“Our greatest European vision is to create a strong alliance of strong nation states” based on cooperation and mutual respect, rather than building a “supra-national state in which Europe’s colours are lost”, Justice Minister Judit Varga said in Madrid. Giving a talk at a conference held at the Saint Paul Catholic university on the future of Europe, the minister said current disputes over European values were regrettable and “often presented as an opposition between right and wrong”. “However, we share the same values. Moreover, we have shed blood in the fight for those values to make Europe’s diversity even richer.” The minister said respect must be shown for the freedom of member states in areas such as national identity, family-related issues, and welfare policy with special regard to setting the minimum wage. She insisted that member states “know their own situation best and have the way to meet their goals”. “Forcing them from above could harm many countries’ competitiveness and work against actual market trends,” Varga said, referring to plans to introduce a single European minimum wage.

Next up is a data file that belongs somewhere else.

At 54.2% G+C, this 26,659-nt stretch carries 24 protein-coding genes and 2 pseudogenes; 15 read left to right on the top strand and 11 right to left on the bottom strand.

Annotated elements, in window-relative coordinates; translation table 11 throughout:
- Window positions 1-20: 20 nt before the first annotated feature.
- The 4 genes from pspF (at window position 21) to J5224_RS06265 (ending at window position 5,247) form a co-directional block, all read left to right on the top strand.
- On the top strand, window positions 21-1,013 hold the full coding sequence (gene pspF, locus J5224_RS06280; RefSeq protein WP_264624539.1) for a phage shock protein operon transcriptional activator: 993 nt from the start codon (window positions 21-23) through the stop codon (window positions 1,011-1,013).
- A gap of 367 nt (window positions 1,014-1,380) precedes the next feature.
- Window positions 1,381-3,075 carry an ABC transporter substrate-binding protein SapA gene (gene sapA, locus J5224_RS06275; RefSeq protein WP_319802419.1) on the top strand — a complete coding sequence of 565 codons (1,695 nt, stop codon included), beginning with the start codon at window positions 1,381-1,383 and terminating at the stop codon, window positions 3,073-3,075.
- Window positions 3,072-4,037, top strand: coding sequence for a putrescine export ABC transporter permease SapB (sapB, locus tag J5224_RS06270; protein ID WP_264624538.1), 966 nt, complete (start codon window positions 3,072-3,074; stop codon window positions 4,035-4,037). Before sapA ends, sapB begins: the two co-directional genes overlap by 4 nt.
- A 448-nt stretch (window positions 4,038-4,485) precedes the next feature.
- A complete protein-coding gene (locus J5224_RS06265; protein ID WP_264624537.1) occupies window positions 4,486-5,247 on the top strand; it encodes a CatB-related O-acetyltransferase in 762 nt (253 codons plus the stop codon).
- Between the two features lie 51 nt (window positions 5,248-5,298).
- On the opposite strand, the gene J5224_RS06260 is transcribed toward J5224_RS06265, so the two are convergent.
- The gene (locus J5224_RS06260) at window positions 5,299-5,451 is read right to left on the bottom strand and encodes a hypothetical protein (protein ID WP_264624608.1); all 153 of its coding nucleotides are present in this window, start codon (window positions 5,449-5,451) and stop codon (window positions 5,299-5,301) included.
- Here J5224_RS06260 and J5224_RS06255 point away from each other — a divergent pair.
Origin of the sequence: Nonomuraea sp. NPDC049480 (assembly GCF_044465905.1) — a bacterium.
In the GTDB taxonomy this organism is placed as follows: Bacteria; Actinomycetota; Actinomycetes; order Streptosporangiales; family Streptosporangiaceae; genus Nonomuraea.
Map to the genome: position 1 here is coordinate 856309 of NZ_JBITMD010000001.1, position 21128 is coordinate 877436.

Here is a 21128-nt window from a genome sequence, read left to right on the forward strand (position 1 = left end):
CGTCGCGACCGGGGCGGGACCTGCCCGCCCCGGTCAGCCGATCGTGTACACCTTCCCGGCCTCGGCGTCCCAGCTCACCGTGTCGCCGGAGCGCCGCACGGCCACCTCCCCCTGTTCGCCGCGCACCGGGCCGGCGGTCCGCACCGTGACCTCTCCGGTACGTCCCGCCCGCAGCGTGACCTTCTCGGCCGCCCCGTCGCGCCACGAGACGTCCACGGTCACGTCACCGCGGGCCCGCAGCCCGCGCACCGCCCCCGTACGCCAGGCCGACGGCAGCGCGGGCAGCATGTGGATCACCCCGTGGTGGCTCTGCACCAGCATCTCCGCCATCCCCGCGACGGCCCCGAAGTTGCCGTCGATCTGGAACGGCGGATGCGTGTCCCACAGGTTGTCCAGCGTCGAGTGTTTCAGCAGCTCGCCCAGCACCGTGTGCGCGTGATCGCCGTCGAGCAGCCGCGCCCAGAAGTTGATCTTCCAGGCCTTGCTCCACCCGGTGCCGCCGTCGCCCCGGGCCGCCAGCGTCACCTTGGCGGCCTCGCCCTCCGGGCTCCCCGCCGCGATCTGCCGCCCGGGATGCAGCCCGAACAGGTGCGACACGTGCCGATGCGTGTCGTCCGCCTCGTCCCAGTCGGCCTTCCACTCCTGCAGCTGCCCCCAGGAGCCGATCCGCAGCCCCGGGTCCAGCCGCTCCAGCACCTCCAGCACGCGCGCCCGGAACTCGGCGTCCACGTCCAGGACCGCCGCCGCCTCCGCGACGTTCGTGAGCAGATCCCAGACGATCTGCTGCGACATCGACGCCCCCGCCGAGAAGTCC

Answering a question, Varga said that while the EU had launched infringement proceedings against Hungary “over its handling the migration crisis”, Lithuania and Poland were getting support and financing to build a fence along their border to stop illegal migration. She insisted that the Hungarian government’s position on migration was increasingly popular in the EU, adding that procedures against Hungary should be terminated and the EU should reimburse Hungary for its fence which protects Europe’s borders.
During her visit, Varga met Pablo Zapatero Miguel, state secretary at the Spanish justice ministry, for talks on the digitalisation of the judiciary, and discussed the EU’s enlargement policy with Juan Gonzalez Barba, state secretary for EU affairs.